Projected Changes in Soil Organic Carbon Stocks over a 50-Year Period under Different Grazing Management Systems in Semi-Arid Grasslands of Kenya

Document Type : Research and Full Length Article


1 Department of land resource and Agricultural technology, University of Nairobi

2 Faculty of Agriculture, University of Nairobi

3 Land resource management and agricultural technology, faculty of agriculture, university of nairobi

4 Land resource management and Agricultural technology, faculty of agriculture, university of Nairobi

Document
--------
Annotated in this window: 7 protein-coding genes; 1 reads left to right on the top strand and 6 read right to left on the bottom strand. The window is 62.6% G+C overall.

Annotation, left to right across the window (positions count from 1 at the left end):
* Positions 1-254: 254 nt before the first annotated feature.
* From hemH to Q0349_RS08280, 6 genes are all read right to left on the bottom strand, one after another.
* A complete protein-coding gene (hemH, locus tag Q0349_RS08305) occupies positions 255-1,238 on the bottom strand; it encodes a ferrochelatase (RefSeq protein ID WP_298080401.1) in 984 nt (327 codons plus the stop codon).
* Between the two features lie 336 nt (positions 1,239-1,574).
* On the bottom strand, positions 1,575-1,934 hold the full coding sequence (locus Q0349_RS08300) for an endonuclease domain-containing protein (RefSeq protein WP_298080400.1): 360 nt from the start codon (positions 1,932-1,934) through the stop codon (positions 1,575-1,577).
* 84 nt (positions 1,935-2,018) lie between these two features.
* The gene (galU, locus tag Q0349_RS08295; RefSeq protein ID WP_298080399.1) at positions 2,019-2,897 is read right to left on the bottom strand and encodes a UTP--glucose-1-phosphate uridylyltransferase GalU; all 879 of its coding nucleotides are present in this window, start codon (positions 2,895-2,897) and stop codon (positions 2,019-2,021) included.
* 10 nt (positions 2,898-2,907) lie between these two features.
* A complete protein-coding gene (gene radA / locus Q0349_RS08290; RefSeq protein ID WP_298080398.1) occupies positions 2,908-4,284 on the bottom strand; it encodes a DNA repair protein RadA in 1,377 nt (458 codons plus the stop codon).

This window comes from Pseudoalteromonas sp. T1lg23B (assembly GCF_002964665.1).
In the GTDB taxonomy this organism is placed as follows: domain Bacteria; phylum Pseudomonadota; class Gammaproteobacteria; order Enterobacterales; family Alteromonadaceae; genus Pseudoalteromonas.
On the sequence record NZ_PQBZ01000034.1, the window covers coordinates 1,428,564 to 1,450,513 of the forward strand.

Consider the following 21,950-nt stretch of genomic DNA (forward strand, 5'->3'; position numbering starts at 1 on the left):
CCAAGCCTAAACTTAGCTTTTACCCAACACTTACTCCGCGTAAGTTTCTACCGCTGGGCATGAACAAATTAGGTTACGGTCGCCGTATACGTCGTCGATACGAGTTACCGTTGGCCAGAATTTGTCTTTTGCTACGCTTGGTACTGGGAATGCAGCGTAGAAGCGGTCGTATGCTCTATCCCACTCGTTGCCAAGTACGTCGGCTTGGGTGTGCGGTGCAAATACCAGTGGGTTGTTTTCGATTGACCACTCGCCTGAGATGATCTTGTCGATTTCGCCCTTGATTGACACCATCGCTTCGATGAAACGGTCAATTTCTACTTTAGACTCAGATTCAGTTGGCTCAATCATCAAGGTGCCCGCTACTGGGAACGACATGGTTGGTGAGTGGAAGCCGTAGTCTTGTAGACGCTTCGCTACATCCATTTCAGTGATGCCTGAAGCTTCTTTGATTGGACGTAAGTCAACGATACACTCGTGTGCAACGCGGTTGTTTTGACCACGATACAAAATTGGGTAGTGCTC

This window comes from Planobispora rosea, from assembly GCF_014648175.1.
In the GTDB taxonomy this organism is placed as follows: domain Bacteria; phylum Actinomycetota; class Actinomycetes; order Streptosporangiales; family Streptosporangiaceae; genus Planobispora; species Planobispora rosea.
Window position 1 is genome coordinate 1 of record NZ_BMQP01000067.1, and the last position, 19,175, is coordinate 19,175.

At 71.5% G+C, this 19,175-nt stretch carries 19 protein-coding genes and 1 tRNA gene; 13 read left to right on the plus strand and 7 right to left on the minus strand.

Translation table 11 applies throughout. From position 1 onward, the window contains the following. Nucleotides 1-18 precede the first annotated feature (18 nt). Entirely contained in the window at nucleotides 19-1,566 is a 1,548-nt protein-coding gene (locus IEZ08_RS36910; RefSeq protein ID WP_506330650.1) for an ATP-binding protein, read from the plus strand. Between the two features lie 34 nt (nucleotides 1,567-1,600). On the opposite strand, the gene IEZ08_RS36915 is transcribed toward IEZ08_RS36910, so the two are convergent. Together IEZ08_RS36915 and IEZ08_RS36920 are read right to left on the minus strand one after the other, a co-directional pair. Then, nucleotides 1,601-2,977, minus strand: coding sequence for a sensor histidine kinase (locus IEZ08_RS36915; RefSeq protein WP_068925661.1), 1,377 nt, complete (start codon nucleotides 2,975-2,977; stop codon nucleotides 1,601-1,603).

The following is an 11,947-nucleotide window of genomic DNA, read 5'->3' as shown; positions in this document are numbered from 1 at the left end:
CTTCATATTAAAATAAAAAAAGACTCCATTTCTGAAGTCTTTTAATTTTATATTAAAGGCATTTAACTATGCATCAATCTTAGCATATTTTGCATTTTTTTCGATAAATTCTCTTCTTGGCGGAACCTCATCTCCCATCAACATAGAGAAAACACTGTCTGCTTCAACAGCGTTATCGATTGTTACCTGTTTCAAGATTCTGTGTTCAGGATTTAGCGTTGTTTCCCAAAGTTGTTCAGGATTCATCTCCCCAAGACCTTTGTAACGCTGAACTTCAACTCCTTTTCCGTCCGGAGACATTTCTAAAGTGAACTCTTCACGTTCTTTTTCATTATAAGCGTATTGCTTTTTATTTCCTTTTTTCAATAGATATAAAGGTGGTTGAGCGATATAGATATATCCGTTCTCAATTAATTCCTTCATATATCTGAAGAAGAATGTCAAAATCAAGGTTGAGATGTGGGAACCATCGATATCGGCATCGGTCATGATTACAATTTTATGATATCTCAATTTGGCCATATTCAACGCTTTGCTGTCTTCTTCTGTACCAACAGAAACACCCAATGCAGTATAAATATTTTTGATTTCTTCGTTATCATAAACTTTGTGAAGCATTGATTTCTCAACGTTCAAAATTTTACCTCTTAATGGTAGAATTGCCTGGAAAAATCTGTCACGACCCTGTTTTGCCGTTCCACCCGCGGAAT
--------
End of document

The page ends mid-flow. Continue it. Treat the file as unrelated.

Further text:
Rangeland cover approximately 85% of Kenya’s land mass and is a major resource for livestock farming with a considerable potential to mitigate climate change, yet these lands are stressed differently by various management. Our study aimed at predicting the long-term changes in Soil Organic Carbon (SOC) in grazing lands of Kenya under different grazing management systems (rotational, continuous and ungrazed), for a 50-year period using RothC 26.3. This research was conducted on a commercial grazing ranch which practices the two grazing management systems. Soil samples were collected at the depths of 0-10, 10-20 and 20-30 cm for the determination of soil organic carbon concentrations and bulk densities, results were later used for running the RothC model. The predicted results showed that the rate of SOC stock [t/ha] was higher under rotational grazing system in comparison to ungrazed and continual grazing system for the modelling period of 2015-2064. In the absence of grazing, the system was predicted to accumulate 19.22 Mg C ha-1 of SOC at the rate of 0.369 Mg C ha-1yr-1, whereas rotational grazing system was predicted to accumulate 30.46 Mg C ha-1 at the rate of 0.61 Mg C ha-1yr-1. The continual grazing management system resulted in the accrual of 18.49 Mg C ha-1 at the rate of 0.37 Mg C ha-1 yr-1 over 50 years. Thus, rotationally grazing management system have the potential of accumulating soil organic carbon in semi-arid grasslands.


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